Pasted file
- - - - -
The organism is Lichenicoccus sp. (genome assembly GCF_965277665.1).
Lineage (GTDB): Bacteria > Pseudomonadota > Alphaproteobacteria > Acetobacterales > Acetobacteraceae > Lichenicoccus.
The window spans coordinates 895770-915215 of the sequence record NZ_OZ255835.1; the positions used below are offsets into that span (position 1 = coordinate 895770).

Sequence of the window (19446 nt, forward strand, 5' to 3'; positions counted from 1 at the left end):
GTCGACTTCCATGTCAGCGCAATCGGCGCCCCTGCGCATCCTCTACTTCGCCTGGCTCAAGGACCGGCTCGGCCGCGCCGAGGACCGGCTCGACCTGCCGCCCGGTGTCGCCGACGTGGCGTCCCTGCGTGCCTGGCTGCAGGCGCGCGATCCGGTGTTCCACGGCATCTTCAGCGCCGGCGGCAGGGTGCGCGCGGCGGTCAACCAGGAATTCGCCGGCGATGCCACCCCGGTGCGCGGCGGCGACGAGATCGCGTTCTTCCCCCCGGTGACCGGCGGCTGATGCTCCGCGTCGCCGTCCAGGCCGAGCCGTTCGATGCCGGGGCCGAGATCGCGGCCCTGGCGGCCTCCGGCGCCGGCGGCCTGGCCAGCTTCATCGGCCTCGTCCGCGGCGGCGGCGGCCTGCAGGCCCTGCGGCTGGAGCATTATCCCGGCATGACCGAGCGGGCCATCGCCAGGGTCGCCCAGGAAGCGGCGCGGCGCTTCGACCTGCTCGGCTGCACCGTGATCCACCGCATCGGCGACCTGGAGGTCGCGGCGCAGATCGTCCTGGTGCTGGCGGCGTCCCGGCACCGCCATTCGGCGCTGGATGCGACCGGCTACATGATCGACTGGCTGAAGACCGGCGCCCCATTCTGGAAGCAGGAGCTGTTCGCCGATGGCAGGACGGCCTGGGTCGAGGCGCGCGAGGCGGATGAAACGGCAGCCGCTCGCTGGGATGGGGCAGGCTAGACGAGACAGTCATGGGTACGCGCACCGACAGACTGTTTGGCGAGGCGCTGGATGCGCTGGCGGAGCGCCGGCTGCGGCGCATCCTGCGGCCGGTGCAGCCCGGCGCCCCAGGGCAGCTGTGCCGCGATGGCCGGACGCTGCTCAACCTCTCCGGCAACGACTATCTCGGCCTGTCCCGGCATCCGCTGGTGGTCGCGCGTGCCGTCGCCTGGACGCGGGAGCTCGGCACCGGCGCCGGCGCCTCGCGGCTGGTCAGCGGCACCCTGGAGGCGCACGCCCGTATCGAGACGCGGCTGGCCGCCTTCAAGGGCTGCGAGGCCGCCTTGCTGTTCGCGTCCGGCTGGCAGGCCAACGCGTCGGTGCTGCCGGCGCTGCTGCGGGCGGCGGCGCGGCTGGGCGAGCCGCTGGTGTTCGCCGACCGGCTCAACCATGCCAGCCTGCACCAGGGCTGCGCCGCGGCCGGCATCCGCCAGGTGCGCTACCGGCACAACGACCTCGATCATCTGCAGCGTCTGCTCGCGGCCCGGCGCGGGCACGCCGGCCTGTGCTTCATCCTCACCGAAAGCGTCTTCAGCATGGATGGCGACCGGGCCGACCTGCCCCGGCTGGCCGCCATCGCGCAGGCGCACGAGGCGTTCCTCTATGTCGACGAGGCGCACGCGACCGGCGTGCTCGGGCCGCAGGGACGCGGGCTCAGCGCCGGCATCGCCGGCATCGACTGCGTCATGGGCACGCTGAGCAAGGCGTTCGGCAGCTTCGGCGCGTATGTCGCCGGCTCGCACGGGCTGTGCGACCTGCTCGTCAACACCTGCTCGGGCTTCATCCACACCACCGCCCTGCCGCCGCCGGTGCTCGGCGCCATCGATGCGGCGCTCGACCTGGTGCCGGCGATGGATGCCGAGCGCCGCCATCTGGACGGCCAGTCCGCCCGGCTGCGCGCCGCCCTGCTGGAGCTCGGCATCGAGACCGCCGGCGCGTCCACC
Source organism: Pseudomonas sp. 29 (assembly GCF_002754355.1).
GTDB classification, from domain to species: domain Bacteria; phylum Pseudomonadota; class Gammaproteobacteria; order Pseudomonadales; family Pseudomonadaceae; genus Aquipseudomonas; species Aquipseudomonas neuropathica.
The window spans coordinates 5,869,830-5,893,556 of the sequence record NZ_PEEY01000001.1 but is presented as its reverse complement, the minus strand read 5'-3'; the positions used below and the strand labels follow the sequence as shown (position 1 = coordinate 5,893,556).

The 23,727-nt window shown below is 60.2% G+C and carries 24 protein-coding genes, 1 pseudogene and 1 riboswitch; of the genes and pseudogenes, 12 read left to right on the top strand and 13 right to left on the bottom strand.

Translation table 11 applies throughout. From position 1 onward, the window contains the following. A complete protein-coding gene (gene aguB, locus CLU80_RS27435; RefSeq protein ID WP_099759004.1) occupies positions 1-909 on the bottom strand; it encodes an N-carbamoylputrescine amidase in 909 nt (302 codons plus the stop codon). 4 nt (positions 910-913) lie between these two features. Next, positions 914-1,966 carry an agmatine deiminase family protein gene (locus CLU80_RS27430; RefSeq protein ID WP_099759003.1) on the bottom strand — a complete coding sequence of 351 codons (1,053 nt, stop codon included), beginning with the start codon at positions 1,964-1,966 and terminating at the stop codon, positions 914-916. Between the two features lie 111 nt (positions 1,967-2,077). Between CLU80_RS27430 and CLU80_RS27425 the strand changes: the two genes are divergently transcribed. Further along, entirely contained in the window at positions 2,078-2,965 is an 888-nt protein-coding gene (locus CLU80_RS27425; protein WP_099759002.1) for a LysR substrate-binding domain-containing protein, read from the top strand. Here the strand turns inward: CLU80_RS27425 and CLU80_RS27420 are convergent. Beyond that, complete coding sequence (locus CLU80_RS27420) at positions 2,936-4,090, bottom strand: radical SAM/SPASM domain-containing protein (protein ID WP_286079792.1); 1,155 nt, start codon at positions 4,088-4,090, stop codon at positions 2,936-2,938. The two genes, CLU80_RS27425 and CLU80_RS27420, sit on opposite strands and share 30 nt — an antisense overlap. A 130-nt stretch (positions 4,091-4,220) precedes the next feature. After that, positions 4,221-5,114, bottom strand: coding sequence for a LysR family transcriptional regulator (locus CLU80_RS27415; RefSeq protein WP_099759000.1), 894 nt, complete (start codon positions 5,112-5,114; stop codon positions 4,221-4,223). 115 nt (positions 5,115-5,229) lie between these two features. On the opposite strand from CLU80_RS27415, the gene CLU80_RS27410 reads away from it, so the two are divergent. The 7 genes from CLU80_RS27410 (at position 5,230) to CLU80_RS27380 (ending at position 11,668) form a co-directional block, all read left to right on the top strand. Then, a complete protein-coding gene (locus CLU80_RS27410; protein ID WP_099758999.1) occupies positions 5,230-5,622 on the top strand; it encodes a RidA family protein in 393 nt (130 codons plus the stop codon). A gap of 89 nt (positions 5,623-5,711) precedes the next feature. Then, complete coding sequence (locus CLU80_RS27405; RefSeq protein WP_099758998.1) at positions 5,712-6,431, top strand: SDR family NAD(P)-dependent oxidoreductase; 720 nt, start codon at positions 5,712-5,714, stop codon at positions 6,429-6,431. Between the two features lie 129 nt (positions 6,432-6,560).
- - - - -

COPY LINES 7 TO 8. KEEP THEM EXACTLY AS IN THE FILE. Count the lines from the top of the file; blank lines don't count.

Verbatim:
GTDB classification, from domain to species: domain Bacteria; phylum Pseudomonadota; class Gammaproteobacteria; order Pseudomonadales; family Pseudomonadaceae; genus Aquipseudomonas; species Aquipseudomonas neuropathica.
The window spans coordinates 5,869,830-5,893,556 of the sequence record NZ_PEEY01000001.1 but is presented as its reverse complement, the minus strand read 5'-3'; the positions used below and the strand labels follow the sequence as shown (position 1 = coordinate 5,893,556).